• Just up Ingraham Hill Road, one of the self-supporting towers of WNBF (1290) was toppled as well. WNBF is operating on the rest of its night array under special temporary authority.
  • Elsewhere in the region, the storm silenced several Rochester and Albany area stations briefly, including WDCZ (990) in Rochester and WPYX (106.5), among others, in Albany.
  • The long saga of New Haven's WNHC (1340) is over for now, and the Yale Broadcasting Company's WYBC (94.3) is the winner. On Wednesday, YBC and Buckley Broadcasting, the owner of WDRC in Hartford, faced off in federal bankruptcy court over WNHC's assets. When it was all over, YBC raised its initial bid by more than $100,000, to pay $775,000 for the 1000-watt station. The bankruptcy judge ordered WNHC owner Edie Rozier to sign the station's current urban fornat off the air, which she did at 10:20 Thursday morning, saying closing the station was "like losing two families" - one at the station, and the other in New Haven's black community. WYBC isn't saying much about its plans for 1340, except that when it returns to the air, it will be from YBC's 165 Elm Street facility instead of WNHC's old Whalley Street studios. We'll keep you posted as YBC gets its AM facility up and running.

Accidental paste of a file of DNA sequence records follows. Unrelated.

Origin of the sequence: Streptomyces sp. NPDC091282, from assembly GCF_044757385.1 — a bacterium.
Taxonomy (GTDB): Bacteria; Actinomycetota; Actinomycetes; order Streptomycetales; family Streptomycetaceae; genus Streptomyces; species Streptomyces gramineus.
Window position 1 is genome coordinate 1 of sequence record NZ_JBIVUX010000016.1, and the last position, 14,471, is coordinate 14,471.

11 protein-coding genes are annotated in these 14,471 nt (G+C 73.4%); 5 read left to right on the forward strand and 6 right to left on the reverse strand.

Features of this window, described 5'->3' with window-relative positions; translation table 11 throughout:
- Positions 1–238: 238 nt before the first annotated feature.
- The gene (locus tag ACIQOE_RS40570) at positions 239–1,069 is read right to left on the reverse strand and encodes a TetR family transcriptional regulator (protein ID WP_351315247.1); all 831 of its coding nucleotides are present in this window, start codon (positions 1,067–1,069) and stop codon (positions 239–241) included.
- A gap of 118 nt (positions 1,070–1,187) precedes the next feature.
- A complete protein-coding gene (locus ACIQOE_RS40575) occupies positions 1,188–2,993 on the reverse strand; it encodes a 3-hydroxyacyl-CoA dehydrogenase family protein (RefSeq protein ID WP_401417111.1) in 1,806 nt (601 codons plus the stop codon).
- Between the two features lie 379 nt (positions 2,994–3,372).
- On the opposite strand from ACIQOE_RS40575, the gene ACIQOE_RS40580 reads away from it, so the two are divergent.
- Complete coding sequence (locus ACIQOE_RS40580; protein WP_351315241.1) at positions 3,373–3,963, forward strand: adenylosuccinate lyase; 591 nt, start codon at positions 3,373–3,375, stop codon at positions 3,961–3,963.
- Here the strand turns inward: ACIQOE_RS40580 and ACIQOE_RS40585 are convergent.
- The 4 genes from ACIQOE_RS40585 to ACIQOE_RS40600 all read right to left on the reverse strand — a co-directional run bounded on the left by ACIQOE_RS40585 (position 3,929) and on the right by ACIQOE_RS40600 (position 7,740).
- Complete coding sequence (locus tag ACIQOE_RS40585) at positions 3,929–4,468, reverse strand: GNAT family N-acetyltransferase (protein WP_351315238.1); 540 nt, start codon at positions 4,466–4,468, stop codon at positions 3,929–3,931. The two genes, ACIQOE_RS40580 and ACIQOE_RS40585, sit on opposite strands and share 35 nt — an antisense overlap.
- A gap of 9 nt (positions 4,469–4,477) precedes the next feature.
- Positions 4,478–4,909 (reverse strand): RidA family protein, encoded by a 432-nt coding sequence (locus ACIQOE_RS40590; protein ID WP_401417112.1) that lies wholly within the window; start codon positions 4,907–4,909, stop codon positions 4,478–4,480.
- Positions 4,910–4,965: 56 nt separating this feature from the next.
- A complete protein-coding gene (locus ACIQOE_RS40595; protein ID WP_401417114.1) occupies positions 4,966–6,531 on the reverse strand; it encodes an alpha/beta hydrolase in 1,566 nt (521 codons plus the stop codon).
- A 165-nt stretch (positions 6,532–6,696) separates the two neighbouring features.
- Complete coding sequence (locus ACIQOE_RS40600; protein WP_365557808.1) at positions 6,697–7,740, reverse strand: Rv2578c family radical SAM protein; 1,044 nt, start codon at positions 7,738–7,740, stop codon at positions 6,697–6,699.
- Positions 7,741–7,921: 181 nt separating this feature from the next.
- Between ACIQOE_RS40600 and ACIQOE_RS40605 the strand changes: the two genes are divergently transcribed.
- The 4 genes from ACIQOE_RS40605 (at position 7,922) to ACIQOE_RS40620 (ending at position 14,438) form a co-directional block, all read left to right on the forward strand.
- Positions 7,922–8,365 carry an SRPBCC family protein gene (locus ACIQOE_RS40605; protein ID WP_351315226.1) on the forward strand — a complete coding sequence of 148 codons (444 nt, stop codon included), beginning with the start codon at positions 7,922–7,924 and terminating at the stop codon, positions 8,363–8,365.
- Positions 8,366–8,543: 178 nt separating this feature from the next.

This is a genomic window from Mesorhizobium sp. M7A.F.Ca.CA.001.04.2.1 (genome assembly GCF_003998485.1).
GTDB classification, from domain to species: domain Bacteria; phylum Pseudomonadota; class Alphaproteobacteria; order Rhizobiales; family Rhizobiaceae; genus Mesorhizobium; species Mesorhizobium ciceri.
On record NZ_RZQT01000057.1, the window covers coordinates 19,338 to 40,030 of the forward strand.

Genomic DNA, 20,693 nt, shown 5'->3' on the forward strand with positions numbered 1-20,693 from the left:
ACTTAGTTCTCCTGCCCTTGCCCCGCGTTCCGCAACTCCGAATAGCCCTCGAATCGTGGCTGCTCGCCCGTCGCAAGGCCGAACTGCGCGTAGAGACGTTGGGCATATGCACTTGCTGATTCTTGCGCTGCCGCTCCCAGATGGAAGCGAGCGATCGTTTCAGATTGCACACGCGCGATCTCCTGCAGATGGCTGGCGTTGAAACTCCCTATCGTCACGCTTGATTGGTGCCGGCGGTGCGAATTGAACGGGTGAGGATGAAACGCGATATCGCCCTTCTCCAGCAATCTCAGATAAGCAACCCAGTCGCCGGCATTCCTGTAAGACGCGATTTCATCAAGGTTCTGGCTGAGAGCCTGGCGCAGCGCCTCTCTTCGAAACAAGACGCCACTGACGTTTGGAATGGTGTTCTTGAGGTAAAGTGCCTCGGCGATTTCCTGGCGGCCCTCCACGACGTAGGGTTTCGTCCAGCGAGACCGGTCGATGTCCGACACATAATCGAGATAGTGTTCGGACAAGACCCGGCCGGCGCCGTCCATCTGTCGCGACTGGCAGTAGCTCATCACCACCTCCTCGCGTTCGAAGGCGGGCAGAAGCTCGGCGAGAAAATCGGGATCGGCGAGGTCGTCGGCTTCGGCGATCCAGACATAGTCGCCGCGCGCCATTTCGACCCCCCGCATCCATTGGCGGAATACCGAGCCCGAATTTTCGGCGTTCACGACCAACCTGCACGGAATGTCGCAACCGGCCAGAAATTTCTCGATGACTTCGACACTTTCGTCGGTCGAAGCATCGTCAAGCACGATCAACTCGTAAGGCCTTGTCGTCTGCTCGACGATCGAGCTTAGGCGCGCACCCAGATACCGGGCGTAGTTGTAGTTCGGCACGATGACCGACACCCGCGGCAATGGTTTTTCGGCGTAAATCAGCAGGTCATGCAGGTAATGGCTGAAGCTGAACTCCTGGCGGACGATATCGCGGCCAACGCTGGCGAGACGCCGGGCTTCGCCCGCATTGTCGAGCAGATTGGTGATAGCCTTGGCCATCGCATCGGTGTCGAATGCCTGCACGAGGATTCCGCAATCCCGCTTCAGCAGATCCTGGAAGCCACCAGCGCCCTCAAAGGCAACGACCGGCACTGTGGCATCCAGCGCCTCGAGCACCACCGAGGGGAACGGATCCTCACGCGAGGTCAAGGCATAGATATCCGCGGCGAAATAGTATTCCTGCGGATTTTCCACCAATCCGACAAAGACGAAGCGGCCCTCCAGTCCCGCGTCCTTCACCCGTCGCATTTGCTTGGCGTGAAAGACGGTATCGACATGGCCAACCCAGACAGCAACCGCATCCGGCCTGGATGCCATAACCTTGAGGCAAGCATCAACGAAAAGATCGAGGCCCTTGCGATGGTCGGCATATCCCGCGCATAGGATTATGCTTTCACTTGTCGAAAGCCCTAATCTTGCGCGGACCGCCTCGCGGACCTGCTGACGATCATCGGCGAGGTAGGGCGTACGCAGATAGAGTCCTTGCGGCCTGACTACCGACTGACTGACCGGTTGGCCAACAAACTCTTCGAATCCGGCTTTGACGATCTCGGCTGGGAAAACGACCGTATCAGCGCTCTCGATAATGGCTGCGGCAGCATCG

• We'll start the rest of this week's news in VERMONT, as Bruce James begins making changes at his new Northeast Kingdom properties. WNKV (105.5 St. Johnsbury) has a new hot-country identity as "Kix 105.5," with the WKXH calls expected to arrive soon. Brendan Lynch is the new morning-drive personality at "Kix," as well as handling PD duties there and at sister stations WSTJ (1340 St. Johnsbury) and WMTK (106.3 Littleton NH). WMTK is now calling itself "the Notch," with morning-driver Chris Keach moving to afternoons and Mike Edwards taking mornings. Mike McCoy moves from weekends at James' WGMT (97.7 Lyndonville) to mornings at WSTJ, and Tom Field is now news director for all the stations.